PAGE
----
In January, we joined up with colleagues from the UK and the Philippines to attend a one-week, AHEALS and Newton Fund workshop in Manila, officially titled ‘Are Current Research Efforts on Kalusugan Pangkalahatan/Universal Health Care (UHC) in the Philippines Showing Evidence for Achieving the Goal? A Multidisciplinary Workshop for Early-Career Researchers’. Our aim was to review academic literature and policy documents to evaluate the Philippines’ implementation of universal health care. No easy task!
To prepare us for our week, all delegates had to review various articles and/or reports. In addition to several common group readings, our individuals readings included:
- Tobe, M. (2011) ‘Catastrophic out-of-pocket expenses for inpatient care among beneficiaries of the National Health Insurance Program in the Philippines’, Unpublished Thesis
- Reyes-Lao, I.M.L. (2013) ‘An Assessment of the Outpatient HIV/AIDS Treatment package provided by the Philippine Health Insurance Corporation’, Unpublished Report
- Acuin, JM, Marcelo, DB (2014) Evaluation of the functionality of the Health Care Delivery Referral System, De La Salle Health Sciences Institute, Philippines
In total there were around 30 delegates from the UK and the Philippines and we divided up into groups of 6 to set about understanding the healthcare system in the Philippines.
In brief, there are several challenges to implementing universal healthcare:
Firstly, the Philippines consist of over 7000 (!) islands with a population of over 93 million. Classified as a lower-middle income country, the majority – 54% – of healthcare costs are funded by out-of-pocket (OOP) payments. The reminder is made up of a system of national insurance (PhilHealth) and local discretionary funds. But the insurance system only applies to in-patient care as there is not really anything in place for primary care or mental healthcare (though some local areas may provide some discretionary funds).
Secondly, healthcare in the Philippines is decentralised, meaning that each local area decides how to spend their healthcare budgets, however budgets are not always assigned based upon regional need. This makes regulating healthcare costs and coverage very challenging.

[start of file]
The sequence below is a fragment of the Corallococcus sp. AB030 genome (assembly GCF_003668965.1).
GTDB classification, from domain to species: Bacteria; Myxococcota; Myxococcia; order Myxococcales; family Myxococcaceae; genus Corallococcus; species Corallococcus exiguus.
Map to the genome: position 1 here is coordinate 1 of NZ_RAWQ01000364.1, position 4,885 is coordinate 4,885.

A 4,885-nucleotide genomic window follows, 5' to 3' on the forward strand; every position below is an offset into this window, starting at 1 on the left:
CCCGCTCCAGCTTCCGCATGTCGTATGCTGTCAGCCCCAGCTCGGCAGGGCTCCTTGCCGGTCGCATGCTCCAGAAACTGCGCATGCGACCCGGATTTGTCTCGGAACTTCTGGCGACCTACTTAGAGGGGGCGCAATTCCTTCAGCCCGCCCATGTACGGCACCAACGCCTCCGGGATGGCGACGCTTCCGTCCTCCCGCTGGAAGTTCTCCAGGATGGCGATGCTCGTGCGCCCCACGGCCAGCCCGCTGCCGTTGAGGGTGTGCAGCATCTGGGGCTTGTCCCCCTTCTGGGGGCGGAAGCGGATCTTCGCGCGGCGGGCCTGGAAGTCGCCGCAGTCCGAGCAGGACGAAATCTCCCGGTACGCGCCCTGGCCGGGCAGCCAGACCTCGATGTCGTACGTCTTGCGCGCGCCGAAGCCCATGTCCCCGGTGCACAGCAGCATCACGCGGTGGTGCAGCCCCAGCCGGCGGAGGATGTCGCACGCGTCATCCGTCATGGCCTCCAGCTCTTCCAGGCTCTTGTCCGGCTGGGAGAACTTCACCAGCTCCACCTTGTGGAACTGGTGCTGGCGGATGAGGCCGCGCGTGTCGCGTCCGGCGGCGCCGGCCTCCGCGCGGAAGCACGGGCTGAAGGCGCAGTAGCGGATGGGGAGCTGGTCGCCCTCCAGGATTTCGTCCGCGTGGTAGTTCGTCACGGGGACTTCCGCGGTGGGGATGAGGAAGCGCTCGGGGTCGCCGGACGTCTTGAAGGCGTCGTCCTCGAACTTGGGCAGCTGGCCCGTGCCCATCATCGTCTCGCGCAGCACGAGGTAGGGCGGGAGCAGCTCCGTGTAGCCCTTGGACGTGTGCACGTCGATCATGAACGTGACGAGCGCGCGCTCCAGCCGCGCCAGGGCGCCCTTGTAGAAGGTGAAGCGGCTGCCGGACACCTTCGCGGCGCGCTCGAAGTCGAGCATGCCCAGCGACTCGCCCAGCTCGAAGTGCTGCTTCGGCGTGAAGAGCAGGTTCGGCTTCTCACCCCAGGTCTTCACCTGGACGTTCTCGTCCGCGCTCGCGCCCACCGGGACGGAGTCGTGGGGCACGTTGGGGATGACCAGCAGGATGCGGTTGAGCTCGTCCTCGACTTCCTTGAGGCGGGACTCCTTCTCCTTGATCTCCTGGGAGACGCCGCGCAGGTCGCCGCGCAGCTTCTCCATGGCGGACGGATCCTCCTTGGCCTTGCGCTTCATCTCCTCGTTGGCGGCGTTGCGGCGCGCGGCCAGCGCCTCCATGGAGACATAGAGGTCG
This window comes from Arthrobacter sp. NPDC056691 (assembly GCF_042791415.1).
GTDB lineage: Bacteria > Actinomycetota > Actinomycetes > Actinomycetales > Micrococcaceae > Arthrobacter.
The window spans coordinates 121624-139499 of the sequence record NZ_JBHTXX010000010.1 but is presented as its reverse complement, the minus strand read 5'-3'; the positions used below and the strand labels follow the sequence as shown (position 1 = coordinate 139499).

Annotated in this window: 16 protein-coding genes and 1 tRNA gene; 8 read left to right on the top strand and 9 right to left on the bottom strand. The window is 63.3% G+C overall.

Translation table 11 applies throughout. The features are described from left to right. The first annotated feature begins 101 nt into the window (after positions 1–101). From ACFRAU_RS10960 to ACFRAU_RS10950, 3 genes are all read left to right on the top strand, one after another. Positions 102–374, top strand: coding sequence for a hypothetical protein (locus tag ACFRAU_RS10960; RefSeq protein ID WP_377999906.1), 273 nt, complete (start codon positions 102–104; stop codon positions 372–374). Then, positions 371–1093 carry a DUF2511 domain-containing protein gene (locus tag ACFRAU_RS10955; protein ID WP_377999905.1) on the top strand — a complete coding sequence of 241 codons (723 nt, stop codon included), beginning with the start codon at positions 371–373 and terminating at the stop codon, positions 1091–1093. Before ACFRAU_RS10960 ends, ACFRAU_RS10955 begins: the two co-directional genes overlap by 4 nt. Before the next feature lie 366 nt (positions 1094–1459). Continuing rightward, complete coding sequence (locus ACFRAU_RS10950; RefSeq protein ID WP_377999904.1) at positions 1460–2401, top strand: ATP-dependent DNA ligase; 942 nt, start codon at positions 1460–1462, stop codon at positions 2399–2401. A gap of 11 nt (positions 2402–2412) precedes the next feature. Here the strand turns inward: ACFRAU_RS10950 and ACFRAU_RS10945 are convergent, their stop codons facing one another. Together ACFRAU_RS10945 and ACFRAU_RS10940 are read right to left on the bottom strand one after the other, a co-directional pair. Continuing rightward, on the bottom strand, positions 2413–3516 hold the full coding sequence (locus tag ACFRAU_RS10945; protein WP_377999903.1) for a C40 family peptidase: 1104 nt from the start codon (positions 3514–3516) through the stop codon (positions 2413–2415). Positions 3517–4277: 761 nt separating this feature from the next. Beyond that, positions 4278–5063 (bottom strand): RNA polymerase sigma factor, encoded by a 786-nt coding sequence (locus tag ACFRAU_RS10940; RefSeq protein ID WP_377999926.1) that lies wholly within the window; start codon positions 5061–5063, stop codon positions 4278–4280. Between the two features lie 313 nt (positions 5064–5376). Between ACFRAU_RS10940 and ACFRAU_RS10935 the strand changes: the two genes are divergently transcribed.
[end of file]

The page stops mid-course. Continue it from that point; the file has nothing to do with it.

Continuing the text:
Thirdly, whilst PhilHealth report that over 80% of Filipinos are covered by national insurance, the literature suggested that due to the difficult way of accounting for PhilHealth members (remember, 93 million people spread over 7000 islands!), this figure might be over estimated.
Fourthly, hospital costs, private and government sponsored, have historically been allowed to charge whatever fees for services they would like. More recently, 23 health conditions have been set at fee-based services (meaning there is a cap on how much hospitals can charge patients), but this does not stop other fees from rising, such as medications and treatments for other health conditions. In short, patients still have to pay a lot.
Our aim within all of this was not to provide any solutions. Rather, we wanted to help interested parties understand what the research suggests. We spent four days mapping out various aspects of healthcare, including service coverage, population coverage, financial risk protection, the patient journey in navigating the system and comparisons with other global counterparts. We then presented our findings as a group to an audience of about 200-people including the president of PhilHealth, representatives from the Ministry of Health, the private sector and the World Health Organisation. There is a huge desire and passion from those working within healthcare to address these difficulties and improve the daily life of Filipinos. Our hope is that by collaborating on future research projects, we can begin to make a real difference to make healthcare, including primary care and mental healthcare, an affordable reality for Filipinos.
With a special thanks to the Ateneo Medical School and medical school students for a well organised and wonderful week!